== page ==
Meanwhile, you feel tired, because although you eat, the cell has no energy. It is in your blood, not your cells, where your body will use it. This is Insulin Resistance. Pre-diabetes and Diabetes start with Insulin Resistance.

This can be ongoing for 10-15 years before you are a full-blown diabetic. What you might notice when you are insulin resistant, or pre-diabetic, or Diabetic is:

  • You are tired
  • You can’t lose weight; feel swollen, fluffy!
  • Difficulty sleeping or staying asleep
  • You get shaky if you don’t eat something every 2 hours
  • You can’t focus
  • You fall asleep after you eat or feel tired after you eat, as the glucose is not entering the cells.
  • You start gaining weight, gaining a belly, you can’t see your belt. Have a high BMI and waist circumference >35 inches
  • Women… you start having painful periods and multiple cysts on your ovaries, PCOS

Eventually the pancreas can’t keep up with all the blood sugar, because the cells won’t take all the glucose in, and we see high blood sugars and insulin in the blood. When they get high enough, your doctor tells you that you are diabetic.

You see, the difference in these 3 stages is time. You have been in a state of too much glucose (fuel) that your body does not need, and the amount of inflammation that is occurring in your vessels and organs are due to the high glucose and insulin.

High glucose and insulin in the blood will cause inflammation overtime, which eats away at the vessels. Small vessels get affected first: your eyes, kidneys, and the end of your limbs. These are the problems we see in diabetes. We see a high risk for obesity, heart disease, high triglycerides, liver disease, neuropathy pain and Alzheimer’s… to name a few diseases. But don’t get it wrong, there are many “skinny” people that can also be insulin resistant and diabetic. All of them will show signs in the blood and have some of the symptoms above.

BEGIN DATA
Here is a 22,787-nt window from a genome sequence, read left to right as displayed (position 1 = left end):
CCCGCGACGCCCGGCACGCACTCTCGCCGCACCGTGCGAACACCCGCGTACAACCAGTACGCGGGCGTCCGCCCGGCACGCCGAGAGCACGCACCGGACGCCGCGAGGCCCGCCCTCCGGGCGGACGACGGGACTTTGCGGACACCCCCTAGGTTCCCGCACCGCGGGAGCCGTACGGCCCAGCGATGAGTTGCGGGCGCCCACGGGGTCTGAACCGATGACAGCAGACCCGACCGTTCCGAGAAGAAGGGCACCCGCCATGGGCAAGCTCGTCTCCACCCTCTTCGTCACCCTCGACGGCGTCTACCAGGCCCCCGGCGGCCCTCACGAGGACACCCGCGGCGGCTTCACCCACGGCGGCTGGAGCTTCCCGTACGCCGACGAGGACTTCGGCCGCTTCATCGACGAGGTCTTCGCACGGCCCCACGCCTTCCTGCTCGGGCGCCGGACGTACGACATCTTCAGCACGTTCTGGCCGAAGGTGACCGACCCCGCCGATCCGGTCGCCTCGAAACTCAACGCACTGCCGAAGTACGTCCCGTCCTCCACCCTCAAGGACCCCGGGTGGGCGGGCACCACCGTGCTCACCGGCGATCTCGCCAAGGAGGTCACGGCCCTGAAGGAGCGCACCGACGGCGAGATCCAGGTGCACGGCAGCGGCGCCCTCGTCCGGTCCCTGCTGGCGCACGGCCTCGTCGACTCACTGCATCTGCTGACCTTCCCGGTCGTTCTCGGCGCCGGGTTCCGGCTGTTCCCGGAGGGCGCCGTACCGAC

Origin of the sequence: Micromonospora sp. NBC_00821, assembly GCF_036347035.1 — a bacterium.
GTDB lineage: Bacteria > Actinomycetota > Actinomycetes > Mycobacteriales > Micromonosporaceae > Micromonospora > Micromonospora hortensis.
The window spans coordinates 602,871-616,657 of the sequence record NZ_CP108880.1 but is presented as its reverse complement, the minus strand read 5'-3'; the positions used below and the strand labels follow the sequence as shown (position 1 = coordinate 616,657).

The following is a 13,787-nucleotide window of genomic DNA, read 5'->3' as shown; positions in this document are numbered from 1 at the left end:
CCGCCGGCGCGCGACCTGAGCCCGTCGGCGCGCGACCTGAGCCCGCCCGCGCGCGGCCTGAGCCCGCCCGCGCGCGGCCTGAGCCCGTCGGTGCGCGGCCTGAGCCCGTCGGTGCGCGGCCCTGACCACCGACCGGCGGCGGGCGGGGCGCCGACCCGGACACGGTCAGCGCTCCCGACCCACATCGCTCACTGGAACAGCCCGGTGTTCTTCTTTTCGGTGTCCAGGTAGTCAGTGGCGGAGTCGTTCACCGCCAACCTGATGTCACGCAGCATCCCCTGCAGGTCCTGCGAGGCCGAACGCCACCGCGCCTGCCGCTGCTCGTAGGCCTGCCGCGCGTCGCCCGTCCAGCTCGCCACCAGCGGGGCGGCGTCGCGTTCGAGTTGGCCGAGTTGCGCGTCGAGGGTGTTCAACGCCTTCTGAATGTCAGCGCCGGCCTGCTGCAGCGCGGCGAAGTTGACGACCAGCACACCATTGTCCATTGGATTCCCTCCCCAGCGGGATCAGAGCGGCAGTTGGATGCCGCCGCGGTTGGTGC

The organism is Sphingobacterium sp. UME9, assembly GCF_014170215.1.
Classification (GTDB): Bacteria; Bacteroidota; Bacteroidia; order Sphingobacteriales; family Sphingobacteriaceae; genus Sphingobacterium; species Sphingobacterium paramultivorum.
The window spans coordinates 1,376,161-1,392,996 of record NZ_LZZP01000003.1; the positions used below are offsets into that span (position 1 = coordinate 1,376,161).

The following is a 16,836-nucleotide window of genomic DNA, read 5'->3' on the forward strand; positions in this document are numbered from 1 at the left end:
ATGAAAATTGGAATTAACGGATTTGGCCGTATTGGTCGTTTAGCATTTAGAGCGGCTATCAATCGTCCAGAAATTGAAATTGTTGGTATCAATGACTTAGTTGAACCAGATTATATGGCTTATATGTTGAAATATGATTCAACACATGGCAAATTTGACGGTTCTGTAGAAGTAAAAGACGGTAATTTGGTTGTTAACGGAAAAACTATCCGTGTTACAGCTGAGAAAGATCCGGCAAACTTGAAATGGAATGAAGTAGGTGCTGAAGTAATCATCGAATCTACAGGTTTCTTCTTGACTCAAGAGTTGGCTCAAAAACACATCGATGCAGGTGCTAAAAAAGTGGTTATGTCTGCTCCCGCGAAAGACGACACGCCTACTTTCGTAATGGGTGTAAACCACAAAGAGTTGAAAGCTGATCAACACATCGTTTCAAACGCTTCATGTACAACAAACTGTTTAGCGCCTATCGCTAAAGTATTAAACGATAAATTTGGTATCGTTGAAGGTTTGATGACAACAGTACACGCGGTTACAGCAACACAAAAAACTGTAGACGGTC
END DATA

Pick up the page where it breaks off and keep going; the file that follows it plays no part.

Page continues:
Because insulin resistance is not often recognized by most medical practitioners, many patients end up having progressive symptoms of diabetes before they seek care.

Symptoms of Diabetes are:

  • Urinating often
  • Feeling thirstier than normal
  • Feeling very hungry—even though you are eating
  • Feeling more tired than usual
  • Having blurred vision
  • Slow healing cuts and bruises
  • Weight loss—even though you are eating more, or gaining even if you are eating a little
  • Tingling, numbness, or pain in your hands and/or feet

It is always best to have your blood work done by a knowledgeable provider, who can guide you with the plan below.

Some simple tests you can do the following:

  • A Comprehensive Panel, look at your fasting blood sugar. Optimal is 85-90 while fasting. I like my patient’s fasting insulin to be less than 6.
  • Triglycerides and HDL Cholesterol. They should be a 1:1 ratio, say 60:60 higher HDL and lower triglycerides are favorable.
  • HgbA1C. It looks at glucose in the blood over a 3-month time. I like to see this at 5.2 or less.

Of course, these are optimal guidelines, not everyone falls within these ranges 100%, but it is a guide.


What raises your risk for Insulin Resistance?

You are at risk if you are:

  • Overweight
  • Physically inactive
  • Have an immediate family member with type 2 diabetes
  • Are African American, Hispanic/Latino, American Indian, Asian American, or Pacific Islander
  • Have polycystic ovary syndrome
  • Have had gestational diabetes, which develops during pregnancy
  • Are 45 years or older
  • Have had heart disease, a stroke, or disease of the blood vessels in your neck or legs.
  • Are on multiple medications
  • Eating multiple times a day and eating late.
  • Last but the first, you eat a Standard American Diet. This is referred to a SAD diet, it will drive your risk of disease. What is this diet? High processed food, fast foods, foods mixing bad fats and sugars together, high carbs.


How can you Reverse Insulin Resistance?

Luckily, there are steps you can take to reverse insulin resistance and pre-diabetes!

  1. Adopt a low-carb, ketogenic diet.
  2. Increase dietary fiber intake